21 May 2009 Edition
Reality of recession on the doorsteps
Having been involved in over a dozen elections - local, general, European Parliament and by-elections - in the space of 26 years I have never seen anything like the anger towards Fianna Fáil and the Green Party that we are finding in the current contest.
People are feeling betrayed and exploited and it’s personal. They tell you their stories readily and the stories collectively make up the reality of Ireland in deep recession.
One of the first people I canvassed in my home area of Kilbarrack works in a major Dublin hospital. She is in the sterilisation department where they ensure that surgical instruments are pristine before use. They are feeling the effects of the recruitment embargo in the health service. Recently one of the staff in the department left and will not be replaced. This naturally puts more pressure on the others working in the department. This woman worker’s two grown-up children live at home and have recently been laid off from well-paid jobs. They are now dependent on their working parents. One of them was waiting ten weeks before he got his jobseekers’ allowance.
Another household in another part of the constituency was also feeling the effects of several aspects of the recession. The mother works in a local school where the special needs classes have been cut. She spoke with genuine emotion about the damage this does to children who have benefited so much from the class. Her own two children have become unemployed and, again, had been waiting 10 weeks for the Department of Social Welfare to sort out their ‘dole’.
Another woman worker faces redundancy in a couple of months time and she went to the Social Welfare Office to see what she would need to make her claim when the time comes. She was told she will be waiting 12 to 14 weeks before she gets a payment!
Like so many tens of thousands of others, I was unemployed in the 1980s and I recall that dole claims were sorted out in less than a fortnight - and that was without computerisation. Bewildering bureaucracy, it seems, has been another legacy of the dysfunctional ‘Celtic Tiger’ economy.
People have no doubt about who is to blame and the name of Fianna Fáil is dirt on the doorsteps. Many people say they “can’t wait” until the elusive Fianna Fáil canvassers come up the garden path. Some people have signs in their windows. One sign said the householder could reach the gate in three seconds. “Can you?” it asked the would-be canvasser from Fianna Fáil. Today I heard of a Sinn Féin canvasser, mistaken for a Fianna Fáiler and threatened with a hurley, before the mistake was discovered and the householder welcomed our man.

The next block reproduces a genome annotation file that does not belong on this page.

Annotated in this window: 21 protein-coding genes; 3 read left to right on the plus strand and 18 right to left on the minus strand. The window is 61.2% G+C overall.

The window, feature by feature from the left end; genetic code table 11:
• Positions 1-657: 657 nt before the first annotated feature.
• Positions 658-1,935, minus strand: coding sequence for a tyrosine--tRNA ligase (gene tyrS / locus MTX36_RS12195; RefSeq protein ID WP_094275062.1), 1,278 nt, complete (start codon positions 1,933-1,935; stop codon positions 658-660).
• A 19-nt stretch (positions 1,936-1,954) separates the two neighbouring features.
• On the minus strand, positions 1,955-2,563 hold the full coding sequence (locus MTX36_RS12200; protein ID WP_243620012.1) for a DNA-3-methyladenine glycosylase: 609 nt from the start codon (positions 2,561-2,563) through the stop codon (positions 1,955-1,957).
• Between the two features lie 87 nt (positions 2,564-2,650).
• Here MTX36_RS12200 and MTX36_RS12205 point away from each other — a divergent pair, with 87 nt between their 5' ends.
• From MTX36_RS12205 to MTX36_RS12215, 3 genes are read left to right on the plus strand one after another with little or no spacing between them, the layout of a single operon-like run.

As well as all of this there is much cynicism and disillusionment and the familiar chorus of “politicians, you’re all the same” is still heard. Fianna Fáil will be banking on this kind of thinking plus their ability to mobilise their hard core vote in the last few days of the campaign to save them from a total wipe-out.
But for them it can only be a damage limitation exercise while we now have 14 days left to give Fianna Fáil the greatest beating it has received in its entire history and, just as importantly, to take a giant step towards a strengthened Sinn Féin and new politics for real change.
An Phoblacht Magazine
AN PHOBLACHT MAGAZINE:
- Don't miss your chance to get the second edition of the 2019 magazine, published to coincide with Easter Week
- This special edition which focuses on Irish Unity, features articles by Pearse Doherty, Dr Thomas Paul and Martina Anderson.
- Pearse sets out the argument for an United Ireland Economy whilst Pat Sheehan makes the case for a universally free all-island health service.
- Other articles include, ‘Ceist teanga in Éirinn Aontaithe’, ‘Getting to a new Ireland’ and ‘Ireland 1918-22: The people’s revolution’.